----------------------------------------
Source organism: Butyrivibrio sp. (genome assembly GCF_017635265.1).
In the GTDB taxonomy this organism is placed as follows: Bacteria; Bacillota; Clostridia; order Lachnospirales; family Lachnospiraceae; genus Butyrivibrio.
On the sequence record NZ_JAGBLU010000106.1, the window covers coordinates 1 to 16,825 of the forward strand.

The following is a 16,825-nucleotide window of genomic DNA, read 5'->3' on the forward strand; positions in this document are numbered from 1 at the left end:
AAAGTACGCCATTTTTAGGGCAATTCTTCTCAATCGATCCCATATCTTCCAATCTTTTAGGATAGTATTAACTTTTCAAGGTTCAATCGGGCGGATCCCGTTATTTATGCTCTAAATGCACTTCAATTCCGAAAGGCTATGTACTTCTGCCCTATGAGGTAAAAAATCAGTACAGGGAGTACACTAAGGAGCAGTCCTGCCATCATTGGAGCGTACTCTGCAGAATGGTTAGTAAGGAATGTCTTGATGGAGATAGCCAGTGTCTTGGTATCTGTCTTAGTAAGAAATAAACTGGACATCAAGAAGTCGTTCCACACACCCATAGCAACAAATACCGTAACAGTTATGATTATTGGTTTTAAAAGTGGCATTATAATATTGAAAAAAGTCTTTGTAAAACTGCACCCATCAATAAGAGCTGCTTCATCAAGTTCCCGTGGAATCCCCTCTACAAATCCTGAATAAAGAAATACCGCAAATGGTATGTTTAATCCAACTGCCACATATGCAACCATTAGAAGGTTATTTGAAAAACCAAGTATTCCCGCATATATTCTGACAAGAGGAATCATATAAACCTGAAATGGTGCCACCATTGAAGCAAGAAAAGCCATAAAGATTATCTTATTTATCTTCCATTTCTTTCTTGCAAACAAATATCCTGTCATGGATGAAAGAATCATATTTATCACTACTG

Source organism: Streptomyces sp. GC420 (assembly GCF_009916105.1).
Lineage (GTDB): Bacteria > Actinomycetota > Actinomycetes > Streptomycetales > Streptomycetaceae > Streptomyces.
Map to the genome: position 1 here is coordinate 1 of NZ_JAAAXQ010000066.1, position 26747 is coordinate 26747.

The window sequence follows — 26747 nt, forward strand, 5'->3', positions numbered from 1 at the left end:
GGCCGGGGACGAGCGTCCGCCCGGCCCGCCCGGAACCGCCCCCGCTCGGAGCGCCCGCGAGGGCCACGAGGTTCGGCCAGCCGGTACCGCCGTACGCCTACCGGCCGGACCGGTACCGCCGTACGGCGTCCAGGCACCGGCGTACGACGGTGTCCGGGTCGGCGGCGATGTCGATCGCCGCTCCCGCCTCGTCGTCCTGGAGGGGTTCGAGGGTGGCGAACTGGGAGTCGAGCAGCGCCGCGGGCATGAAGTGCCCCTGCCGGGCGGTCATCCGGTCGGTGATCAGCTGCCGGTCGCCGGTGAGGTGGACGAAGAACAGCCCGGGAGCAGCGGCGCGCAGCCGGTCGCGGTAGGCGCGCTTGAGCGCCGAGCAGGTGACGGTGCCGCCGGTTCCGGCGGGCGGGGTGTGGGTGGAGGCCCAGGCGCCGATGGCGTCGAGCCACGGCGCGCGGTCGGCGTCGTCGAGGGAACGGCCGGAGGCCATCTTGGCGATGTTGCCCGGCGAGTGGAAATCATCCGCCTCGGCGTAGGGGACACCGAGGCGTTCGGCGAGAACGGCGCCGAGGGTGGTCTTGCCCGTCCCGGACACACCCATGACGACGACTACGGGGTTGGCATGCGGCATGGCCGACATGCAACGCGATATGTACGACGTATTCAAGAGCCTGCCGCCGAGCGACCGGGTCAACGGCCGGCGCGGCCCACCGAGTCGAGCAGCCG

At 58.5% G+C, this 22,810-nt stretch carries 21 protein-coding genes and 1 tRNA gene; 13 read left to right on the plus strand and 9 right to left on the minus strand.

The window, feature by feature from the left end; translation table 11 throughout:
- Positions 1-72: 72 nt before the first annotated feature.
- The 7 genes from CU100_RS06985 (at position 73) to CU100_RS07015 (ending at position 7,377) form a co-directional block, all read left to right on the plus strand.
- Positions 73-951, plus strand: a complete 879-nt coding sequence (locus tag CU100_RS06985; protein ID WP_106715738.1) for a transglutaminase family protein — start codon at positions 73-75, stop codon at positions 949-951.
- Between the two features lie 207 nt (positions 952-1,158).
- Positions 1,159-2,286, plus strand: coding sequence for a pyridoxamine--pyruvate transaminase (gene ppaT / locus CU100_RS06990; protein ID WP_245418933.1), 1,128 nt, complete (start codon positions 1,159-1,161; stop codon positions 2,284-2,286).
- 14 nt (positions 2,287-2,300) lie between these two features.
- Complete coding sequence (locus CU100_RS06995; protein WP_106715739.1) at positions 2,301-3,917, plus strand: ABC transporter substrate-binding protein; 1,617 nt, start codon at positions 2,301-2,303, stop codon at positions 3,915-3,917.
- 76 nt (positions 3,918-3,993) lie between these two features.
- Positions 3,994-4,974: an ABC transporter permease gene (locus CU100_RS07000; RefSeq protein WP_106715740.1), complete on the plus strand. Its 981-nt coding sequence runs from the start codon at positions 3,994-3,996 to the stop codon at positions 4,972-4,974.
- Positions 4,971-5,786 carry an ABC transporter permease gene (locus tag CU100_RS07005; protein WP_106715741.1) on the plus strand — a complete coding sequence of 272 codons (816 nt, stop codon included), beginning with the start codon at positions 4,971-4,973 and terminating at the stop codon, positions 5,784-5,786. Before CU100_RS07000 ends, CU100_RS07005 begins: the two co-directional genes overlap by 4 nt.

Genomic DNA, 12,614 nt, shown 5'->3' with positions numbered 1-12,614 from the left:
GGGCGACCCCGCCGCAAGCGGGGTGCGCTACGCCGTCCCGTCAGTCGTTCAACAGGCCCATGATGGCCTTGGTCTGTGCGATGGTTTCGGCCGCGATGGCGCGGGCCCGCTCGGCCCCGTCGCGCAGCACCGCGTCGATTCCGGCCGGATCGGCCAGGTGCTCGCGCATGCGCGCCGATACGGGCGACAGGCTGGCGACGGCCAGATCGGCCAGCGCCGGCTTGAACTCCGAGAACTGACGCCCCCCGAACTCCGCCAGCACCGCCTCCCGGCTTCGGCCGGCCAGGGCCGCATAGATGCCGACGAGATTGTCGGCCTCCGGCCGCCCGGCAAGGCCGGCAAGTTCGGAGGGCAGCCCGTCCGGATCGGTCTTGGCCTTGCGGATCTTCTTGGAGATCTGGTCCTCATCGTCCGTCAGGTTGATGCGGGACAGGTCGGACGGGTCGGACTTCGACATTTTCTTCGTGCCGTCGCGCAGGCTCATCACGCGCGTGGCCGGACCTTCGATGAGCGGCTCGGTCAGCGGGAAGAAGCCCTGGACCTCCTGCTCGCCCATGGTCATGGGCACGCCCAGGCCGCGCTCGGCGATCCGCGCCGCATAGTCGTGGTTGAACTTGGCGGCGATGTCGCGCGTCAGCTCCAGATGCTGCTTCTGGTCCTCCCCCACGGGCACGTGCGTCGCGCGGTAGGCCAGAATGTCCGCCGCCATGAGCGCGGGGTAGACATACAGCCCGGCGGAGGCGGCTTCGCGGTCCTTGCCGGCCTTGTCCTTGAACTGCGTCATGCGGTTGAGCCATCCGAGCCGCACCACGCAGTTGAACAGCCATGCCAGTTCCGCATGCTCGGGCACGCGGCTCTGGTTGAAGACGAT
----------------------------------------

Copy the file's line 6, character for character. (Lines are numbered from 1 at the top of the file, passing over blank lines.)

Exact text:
Source organism: Streptomyces sp. GC420 (assembly GCF_009916105.1).